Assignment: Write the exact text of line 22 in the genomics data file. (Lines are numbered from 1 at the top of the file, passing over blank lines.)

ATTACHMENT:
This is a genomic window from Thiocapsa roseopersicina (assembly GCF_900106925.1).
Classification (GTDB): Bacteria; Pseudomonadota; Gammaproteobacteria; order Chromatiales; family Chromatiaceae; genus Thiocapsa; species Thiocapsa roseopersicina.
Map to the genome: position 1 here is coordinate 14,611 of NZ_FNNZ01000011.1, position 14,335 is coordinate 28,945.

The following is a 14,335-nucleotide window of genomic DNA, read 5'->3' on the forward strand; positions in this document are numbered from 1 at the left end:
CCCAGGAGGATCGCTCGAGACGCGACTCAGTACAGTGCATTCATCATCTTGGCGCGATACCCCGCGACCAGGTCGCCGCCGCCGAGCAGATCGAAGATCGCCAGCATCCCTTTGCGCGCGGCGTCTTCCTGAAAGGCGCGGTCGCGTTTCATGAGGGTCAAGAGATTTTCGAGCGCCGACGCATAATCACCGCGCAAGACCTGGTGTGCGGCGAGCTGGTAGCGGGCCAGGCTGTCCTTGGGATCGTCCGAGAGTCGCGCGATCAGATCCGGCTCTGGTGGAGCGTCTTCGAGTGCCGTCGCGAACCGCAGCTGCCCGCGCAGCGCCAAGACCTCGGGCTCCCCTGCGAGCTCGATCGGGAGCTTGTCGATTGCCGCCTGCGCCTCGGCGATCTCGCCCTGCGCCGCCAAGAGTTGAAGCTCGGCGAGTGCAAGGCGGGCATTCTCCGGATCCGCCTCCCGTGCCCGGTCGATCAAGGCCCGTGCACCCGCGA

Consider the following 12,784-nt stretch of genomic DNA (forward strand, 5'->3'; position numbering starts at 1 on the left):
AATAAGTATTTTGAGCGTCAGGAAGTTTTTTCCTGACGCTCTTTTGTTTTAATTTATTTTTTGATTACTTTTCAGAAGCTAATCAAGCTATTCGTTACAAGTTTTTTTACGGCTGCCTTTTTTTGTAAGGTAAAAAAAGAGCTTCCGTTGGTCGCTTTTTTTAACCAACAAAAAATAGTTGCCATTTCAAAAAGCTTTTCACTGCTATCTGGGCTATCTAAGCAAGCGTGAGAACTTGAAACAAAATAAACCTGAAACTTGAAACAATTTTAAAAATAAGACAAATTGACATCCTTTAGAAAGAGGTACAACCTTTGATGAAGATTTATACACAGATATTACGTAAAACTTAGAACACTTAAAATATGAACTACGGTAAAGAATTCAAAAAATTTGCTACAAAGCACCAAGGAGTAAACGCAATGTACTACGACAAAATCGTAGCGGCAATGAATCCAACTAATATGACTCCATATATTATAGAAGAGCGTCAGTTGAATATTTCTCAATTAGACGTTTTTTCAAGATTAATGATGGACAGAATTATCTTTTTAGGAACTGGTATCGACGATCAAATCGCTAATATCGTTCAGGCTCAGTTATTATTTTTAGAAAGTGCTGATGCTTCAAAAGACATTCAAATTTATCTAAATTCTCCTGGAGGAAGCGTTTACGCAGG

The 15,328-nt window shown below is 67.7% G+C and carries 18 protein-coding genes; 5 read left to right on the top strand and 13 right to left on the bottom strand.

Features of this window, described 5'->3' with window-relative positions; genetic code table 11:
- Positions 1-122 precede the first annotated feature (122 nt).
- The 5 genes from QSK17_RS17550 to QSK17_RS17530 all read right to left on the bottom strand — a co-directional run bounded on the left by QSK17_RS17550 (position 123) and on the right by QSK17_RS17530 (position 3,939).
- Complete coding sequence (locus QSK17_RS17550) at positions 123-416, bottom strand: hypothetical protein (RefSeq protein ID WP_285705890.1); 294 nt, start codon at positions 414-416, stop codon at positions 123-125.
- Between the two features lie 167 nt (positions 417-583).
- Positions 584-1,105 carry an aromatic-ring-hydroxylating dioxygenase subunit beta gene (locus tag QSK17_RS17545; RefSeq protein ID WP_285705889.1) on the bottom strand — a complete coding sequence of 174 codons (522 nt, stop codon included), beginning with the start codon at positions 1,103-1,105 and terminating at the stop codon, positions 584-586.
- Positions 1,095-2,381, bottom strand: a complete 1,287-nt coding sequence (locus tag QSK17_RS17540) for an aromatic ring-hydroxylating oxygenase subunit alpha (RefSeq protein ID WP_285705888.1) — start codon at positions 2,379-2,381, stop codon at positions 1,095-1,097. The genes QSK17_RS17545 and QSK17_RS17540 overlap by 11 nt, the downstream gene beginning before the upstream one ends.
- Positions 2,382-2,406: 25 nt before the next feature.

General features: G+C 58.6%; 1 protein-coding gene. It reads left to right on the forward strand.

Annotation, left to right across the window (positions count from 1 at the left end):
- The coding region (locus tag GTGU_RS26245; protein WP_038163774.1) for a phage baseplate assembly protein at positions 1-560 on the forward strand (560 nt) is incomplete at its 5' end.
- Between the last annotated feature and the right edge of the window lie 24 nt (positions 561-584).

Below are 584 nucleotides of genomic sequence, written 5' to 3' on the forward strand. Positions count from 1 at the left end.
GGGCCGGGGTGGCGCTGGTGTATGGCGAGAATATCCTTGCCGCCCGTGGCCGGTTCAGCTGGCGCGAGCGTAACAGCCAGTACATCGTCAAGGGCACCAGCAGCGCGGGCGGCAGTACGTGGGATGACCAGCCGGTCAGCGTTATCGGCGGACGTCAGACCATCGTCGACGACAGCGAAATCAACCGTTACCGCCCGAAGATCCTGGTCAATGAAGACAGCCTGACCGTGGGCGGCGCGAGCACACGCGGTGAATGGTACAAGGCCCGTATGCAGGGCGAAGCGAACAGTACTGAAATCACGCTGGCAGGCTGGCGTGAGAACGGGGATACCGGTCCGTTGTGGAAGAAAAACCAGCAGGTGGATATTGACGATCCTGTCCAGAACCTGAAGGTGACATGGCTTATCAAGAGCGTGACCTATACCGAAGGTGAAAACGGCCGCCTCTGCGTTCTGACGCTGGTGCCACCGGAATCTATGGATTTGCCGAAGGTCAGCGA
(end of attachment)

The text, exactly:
GGGCCGGGGTGGCGCTGGTGTATGGCGAGAATATCCTTGCCGCCCGTGGCCGGTTCAGCTGGCGCGAGCGTAACAGCCAGTACATCGTCAAGGGCACCAGCAGCGCGGGCGGCAGTACGTGGGATGACCAGCCGGTCAGCGTTATCGGCGGACGTCAGACCATCGTCGACGACAGCGAAATCAACCGTTACCGCCCGAAGATCCTGGTCAATGAAGACAGCCTGACCGTGGGCGGCGCGAGCACACGCGGTGAATGGTACAAGGCCCGTATGCAGGGCGAAGCGAACAGTACTGAAATCACGCTGGCAGGCTGGCGTGAGAACGGGGATACCGGTCCGTTGTGGAAGAAAAACCAGCAGGTGGATATTGACGATCCTGTCCAGAACCTGAAGGTGACATGGCTTATCAAGAGCGTGACCTATACCGAAGGTGAAAACGGCCGCCTCTGCGTTCTGACGCTGGTGCCACCGGAATCTATGGATTTGCCGAAGGTCAGCGA